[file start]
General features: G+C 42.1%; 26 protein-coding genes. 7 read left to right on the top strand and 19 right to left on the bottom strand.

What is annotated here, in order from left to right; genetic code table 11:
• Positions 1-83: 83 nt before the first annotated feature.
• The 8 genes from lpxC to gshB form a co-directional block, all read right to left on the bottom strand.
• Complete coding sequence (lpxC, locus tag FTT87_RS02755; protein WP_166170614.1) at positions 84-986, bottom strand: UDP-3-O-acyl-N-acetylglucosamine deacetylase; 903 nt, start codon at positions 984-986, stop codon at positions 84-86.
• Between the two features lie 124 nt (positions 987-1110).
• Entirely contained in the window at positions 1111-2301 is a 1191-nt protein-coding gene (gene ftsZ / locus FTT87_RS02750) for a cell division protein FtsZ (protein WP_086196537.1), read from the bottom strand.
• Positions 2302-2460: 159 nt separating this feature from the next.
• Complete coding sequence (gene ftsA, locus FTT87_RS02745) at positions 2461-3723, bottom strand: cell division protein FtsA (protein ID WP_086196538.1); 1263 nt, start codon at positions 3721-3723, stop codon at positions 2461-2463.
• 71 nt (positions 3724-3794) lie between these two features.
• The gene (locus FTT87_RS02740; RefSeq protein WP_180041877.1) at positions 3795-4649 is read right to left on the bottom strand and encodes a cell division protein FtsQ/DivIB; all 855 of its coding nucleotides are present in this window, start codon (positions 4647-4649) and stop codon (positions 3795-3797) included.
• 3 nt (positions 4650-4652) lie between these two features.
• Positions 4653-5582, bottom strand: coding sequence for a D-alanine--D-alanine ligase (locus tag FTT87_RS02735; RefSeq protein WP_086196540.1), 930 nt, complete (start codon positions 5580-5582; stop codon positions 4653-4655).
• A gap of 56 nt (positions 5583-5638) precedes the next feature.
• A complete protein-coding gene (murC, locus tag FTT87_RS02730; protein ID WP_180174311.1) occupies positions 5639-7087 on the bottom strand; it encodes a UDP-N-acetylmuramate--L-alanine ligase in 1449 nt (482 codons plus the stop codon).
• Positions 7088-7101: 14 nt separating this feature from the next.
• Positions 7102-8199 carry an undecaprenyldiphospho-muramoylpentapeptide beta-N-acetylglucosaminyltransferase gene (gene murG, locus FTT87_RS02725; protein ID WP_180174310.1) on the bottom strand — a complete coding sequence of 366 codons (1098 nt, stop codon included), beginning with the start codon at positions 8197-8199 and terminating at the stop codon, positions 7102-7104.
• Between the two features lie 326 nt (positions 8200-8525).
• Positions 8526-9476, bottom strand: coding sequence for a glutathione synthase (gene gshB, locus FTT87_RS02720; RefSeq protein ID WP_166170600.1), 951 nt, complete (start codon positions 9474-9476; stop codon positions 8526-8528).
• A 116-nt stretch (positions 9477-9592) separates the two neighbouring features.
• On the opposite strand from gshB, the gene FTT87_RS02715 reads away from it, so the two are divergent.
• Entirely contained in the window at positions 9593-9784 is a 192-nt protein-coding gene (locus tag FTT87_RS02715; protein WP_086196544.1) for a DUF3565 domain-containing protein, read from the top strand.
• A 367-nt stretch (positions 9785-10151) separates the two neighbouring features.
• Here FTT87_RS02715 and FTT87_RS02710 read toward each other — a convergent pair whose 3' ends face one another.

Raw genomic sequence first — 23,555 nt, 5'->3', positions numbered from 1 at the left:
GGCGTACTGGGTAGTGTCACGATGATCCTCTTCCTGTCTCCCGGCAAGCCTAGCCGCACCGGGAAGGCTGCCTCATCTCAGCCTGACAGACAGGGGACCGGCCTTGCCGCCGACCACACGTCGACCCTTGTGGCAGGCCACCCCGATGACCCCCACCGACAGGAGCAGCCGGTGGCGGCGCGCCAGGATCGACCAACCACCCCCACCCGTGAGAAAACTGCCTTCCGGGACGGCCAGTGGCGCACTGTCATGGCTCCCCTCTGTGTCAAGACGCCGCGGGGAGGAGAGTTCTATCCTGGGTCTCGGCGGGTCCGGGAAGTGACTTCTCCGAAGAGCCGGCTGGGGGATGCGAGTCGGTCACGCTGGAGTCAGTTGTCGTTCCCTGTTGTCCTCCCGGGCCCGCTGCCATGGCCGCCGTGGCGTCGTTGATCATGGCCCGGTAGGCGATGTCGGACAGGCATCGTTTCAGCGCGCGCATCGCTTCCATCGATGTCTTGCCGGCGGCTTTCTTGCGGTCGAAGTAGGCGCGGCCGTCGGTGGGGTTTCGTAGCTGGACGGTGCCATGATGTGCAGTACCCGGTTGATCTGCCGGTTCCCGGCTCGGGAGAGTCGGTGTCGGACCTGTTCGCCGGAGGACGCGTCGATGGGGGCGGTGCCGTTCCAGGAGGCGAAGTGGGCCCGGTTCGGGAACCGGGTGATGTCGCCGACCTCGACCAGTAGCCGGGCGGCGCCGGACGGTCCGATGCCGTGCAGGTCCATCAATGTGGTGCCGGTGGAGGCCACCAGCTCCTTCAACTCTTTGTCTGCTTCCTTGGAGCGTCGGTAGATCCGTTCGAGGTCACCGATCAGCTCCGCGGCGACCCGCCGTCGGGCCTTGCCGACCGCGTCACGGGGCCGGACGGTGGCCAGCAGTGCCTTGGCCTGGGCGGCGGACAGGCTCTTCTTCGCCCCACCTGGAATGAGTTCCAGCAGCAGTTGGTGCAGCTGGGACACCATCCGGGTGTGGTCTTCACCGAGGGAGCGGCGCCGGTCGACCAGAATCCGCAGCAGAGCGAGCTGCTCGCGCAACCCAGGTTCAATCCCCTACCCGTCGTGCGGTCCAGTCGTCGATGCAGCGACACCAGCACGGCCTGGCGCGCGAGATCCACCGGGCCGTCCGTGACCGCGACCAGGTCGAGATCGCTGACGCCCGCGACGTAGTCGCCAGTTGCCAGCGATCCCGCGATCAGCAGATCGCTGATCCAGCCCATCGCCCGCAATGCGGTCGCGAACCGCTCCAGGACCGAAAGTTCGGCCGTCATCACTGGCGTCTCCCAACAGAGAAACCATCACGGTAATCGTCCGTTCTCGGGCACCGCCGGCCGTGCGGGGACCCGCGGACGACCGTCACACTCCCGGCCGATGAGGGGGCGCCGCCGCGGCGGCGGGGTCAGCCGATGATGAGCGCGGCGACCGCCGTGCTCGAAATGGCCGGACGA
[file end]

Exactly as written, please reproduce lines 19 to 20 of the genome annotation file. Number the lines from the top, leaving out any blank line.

• Positions 8526-9476, bottom strand: coding sequence for a glutathione synthase (gene gshB, locus FTT87_RS02720; RefSeq protein ID WP_166170600.1), 951 nt, complete (start codon positions 9474-9476; stop codon positions 8526-8528).
• A 116-nt stretch (positions 9477-9592) separates the two neighbouring features.